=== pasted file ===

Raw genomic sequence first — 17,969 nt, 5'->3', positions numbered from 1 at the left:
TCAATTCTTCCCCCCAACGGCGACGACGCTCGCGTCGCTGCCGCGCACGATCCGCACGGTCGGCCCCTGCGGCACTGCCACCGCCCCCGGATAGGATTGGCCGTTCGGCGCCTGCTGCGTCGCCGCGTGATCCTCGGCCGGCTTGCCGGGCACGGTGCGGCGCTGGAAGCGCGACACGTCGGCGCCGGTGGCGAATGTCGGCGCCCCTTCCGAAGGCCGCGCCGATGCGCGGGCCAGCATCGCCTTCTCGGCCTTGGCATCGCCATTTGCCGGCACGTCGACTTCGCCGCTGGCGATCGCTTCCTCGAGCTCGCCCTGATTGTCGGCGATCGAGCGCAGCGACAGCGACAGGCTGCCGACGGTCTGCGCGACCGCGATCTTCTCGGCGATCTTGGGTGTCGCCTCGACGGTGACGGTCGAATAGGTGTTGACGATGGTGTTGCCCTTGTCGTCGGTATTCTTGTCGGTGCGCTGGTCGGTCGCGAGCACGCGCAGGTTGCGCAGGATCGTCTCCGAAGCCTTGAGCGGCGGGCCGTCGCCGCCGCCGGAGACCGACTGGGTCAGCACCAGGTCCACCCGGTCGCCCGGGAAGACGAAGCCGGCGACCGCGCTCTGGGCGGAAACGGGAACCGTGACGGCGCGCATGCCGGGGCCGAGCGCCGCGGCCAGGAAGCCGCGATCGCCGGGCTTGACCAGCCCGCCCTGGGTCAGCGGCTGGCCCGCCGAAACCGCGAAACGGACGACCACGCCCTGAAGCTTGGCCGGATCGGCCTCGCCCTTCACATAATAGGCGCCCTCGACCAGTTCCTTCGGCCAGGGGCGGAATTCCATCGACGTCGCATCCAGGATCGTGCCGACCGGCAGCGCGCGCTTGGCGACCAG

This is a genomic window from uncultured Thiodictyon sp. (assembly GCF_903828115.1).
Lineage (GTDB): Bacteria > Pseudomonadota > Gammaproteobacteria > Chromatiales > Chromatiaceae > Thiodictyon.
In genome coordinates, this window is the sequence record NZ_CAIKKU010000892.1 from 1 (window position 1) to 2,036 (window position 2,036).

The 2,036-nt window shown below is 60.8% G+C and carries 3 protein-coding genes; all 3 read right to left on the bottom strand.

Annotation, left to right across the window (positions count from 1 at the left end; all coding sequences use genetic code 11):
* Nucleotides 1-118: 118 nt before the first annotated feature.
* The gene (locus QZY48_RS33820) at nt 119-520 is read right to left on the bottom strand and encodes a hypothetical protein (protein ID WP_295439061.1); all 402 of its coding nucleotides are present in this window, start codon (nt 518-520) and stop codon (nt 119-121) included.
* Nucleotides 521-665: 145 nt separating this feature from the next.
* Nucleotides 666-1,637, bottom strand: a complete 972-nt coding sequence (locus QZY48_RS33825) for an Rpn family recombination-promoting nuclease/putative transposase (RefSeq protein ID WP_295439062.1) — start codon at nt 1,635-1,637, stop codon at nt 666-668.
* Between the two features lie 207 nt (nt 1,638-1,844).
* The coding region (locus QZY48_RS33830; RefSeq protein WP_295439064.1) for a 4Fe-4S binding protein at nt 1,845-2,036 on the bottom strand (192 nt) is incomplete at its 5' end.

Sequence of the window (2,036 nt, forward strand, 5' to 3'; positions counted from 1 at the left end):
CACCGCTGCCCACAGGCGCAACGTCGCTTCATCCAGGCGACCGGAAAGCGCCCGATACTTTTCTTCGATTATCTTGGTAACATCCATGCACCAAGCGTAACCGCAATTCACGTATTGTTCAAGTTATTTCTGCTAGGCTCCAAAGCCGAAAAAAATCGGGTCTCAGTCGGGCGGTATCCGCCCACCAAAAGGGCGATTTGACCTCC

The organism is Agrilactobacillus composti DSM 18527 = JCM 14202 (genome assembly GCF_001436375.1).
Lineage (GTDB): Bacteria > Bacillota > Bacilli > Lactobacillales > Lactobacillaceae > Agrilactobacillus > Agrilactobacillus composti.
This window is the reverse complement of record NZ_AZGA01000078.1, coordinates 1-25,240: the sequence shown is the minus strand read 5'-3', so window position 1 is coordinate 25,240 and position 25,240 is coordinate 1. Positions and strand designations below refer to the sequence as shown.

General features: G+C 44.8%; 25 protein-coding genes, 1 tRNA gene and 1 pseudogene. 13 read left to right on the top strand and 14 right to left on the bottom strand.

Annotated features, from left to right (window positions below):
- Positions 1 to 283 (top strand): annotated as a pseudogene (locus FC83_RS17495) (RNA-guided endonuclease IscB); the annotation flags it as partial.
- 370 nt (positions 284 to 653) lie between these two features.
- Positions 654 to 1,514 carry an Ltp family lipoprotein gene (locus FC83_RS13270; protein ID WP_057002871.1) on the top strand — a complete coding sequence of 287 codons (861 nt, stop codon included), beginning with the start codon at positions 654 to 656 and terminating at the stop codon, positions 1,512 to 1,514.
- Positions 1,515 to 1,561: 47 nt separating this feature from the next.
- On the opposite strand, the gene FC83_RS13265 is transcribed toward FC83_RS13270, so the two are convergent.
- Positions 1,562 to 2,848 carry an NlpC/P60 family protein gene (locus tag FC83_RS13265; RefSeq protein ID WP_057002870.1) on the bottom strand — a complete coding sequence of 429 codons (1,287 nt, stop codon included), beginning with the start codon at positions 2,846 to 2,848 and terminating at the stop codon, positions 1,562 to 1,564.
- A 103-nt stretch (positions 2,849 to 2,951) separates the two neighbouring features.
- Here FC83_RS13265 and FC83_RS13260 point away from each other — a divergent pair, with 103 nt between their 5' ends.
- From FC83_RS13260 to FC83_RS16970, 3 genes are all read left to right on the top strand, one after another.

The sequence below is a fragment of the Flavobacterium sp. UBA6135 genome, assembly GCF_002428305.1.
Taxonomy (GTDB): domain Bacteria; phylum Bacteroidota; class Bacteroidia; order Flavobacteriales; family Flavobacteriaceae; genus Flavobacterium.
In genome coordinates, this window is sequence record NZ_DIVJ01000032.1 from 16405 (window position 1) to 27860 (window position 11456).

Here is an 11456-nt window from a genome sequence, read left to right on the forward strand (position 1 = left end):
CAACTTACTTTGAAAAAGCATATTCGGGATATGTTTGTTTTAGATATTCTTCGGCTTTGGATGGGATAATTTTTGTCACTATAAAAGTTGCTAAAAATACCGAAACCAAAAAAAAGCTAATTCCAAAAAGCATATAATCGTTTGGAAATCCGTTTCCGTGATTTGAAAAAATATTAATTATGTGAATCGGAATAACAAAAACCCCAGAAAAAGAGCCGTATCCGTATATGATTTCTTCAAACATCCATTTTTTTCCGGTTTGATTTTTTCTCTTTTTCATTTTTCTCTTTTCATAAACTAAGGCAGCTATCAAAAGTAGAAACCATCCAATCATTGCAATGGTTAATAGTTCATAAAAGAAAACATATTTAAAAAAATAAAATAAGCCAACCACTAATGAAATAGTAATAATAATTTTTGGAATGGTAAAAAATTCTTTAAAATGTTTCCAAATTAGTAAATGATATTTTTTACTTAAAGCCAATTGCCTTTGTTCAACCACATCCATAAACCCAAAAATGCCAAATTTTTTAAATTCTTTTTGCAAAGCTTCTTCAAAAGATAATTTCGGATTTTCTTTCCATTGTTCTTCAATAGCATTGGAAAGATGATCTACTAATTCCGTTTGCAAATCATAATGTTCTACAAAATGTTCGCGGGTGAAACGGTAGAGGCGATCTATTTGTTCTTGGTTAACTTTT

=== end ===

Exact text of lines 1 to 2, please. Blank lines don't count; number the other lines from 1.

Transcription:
Raw genomic sequence first — 17,969 nt, 5'->3', positions numbered from 1 at the left:
TCAATTCTTCCCCCCAACGGCGACGACGCTCGCGTCGCTGCCGCGCACGATCCGCACGGTCGGCCCCTGCGGCACTGCCACCGCCCCCGGATAGGATTGGCCGTTCGGCGCCTGCTGCGTCGCCGCGTGATCCTCGGCCGGCTTGCCGGGCACGGTGCGGCGCTGGAAGCGCGACACGTCGGCGCCGGTGGCGAATGTCGGCGCCCCTTCCGAAGGCCGCGCCGATGCGCGGGCCAGCATCGCCTTCTCGGCCTTGGCATCGCCATTTGCCGGCACGTCGACTTCGCCGCTGGCGATCGCTTCCTCGAGCTCGCCCTGATTGTCGGCGATCGAGCGCAGCGACAGCGACAGGCTGCCGACGGTCTGCGCGACCGCGATCTTCTCGGCGATCTTGGGTGTCGCCTCGACGGTGACGGTCGAATAGGTGTTGACGATGGTGTTGCCCTTGTCGTCGGTATTCTTGTCGGTGCGCTGGTCGGTCGCGAGCACGCGCAGGTTGCGCAGGATCGTCTCCGAAGCCTTGAGCGGCGGGCCGTCGCCGCCGCCGGAGACCGACTGGGTCAGCACCAGGTCCACCCGGTCGCCCGGGAAGACGAAGCCGGCGACCGCGCTCTGGGCGGAAACGGGAACCGTGACGGCGCGCATGCCGGGGCCGAGCGCCGCGGCCAGGAAGCCGCGATCGCCGGGCTTGACCAGCCCGCCCTGGGTCAGCGGCTGGCCCGCCGAAACCGCGAAACGGACGACCACGCCCTGAAGCTTGGCCGGATCGGCCTCGCCCTTCACATAATAGGCGCCCTCGACCAGTTCCTTCGGCCAGGGGCGGAATTCCATCGACGTCGCATCCAGGATCGTGCCGACCGGCAGCGCGCGCTTGGCGACCAG